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Monday 24th October 2016

Coffee break-through

9th March 2006

10032006_coffee.jpgA study has suggested that drinking large amounts of coffee each day could increase the risk of heart attack for people with a particular genetic profile.  Those who were slow at breaking down caffeine were 64% more likely to suffer a cardiac arrest. The study, pubished in the Journal of the American Medical Association, moitored four thousand people in Costa Rica.

Experts in Britain have said that for most people other lifestyle choices, such as smoking, diet and exercise, are far more likely to affect their heart health than the occasional cup of coffee.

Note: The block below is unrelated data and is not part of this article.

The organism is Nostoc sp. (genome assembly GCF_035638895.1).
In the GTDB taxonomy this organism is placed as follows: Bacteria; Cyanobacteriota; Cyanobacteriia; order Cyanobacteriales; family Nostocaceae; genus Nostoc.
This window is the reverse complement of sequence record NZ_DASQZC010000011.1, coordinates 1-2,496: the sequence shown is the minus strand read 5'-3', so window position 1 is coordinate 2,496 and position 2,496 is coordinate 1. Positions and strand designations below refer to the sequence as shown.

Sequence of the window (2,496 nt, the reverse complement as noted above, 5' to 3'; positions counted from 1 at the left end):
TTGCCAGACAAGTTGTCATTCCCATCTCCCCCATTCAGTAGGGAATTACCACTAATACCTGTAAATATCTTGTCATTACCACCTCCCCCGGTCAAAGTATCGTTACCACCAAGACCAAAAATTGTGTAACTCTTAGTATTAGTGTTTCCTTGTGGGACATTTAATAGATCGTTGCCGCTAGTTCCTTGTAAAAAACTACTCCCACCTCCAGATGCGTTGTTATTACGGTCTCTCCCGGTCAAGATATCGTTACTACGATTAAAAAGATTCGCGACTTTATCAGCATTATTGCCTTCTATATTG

Variations of the gene which control the action of the enzyme cytochrome CYP1A2 can slow or quicken the speed at which the body processes caffeine. Participants were asked about their coffee consumption, and genetic tests were used to determine which variation of the gene they had.

Carriers of the 'slow' form of the gene who drank two to three cups of coffee a day had a 36% increased risk of heart attack, compared to those who drank less than one cup a day.
Drinking four cups or more increased heart attack risk by 64%. The increased risk was particularly evident in people under 50.

By contrast, one to three cups seemed to protect those individuals whose genes made them fast metabolizers. However the difference disappeared if they consumed more.

The researchers also concluded that one cup a day is not associated with any harm, regardless of your genetic make-up. For the general population it would seem that coffee drinking in moderation is perfectly safe.

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